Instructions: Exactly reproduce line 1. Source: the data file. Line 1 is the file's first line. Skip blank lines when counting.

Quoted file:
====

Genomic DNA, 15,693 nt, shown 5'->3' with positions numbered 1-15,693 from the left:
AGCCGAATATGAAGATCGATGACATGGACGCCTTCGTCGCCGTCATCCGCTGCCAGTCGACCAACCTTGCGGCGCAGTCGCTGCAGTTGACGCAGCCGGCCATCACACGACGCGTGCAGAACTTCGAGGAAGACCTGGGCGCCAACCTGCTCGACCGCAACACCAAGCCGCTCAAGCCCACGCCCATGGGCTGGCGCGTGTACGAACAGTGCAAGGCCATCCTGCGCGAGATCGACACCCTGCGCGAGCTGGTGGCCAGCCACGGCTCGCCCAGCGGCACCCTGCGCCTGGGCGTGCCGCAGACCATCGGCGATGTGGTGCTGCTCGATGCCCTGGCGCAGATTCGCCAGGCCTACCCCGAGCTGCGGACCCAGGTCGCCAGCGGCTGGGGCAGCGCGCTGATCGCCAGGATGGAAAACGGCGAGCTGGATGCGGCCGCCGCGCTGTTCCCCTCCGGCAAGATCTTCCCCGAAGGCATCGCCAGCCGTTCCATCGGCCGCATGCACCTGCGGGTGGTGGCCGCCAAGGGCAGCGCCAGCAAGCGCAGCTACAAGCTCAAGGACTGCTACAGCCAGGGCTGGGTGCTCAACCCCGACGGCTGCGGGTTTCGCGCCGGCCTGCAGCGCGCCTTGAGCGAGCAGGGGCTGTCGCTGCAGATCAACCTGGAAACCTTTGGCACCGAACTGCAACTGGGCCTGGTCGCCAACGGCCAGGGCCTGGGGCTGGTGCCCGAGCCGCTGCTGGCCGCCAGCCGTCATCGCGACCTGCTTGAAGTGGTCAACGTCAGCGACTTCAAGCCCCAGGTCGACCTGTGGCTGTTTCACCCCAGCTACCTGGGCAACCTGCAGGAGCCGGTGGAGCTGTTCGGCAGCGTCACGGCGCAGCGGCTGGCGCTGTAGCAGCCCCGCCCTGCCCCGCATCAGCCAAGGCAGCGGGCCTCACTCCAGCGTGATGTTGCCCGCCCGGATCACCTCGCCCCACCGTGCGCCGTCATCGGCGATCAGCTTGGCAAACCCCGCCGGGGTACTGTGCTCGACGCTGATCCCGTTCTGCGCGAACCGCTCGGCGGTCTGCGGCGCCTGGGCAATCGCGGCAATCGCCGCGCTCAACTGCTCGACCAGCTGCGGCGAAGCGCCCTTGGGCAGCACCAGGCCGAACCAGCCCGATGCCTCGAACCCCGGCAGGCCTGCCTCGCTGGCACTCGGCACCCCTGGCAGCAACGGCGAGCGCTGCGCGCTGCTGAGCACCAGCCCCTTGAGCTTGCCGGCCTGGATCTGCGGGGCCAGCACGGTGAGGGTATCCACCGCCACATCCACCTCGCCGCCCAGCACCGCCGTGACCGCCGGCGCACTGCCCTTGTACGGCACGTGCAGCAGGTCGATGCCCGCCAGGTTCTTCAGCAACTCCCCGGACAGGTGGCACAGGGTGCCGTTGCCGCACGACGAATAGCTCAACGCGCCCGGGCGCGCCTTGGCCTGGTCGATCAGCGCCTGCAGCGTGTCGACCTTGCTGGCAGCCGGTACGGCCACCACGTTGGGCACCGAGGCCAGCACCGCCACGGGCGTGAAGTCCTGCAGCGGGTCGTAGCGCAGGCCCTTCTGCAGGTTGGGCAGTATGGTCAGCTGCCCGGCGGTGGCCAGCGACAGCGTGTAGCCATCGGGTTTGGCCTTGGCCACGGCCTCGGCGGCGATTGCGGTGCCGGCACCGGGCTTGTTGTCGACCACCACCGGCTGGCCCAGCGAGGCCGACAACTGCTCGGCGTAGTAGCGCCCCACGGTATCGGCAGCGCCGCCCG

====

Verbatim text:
Genomic DNA, 15,693 nt, shown 5'->3' with positions numbered 1-15,693 from the left: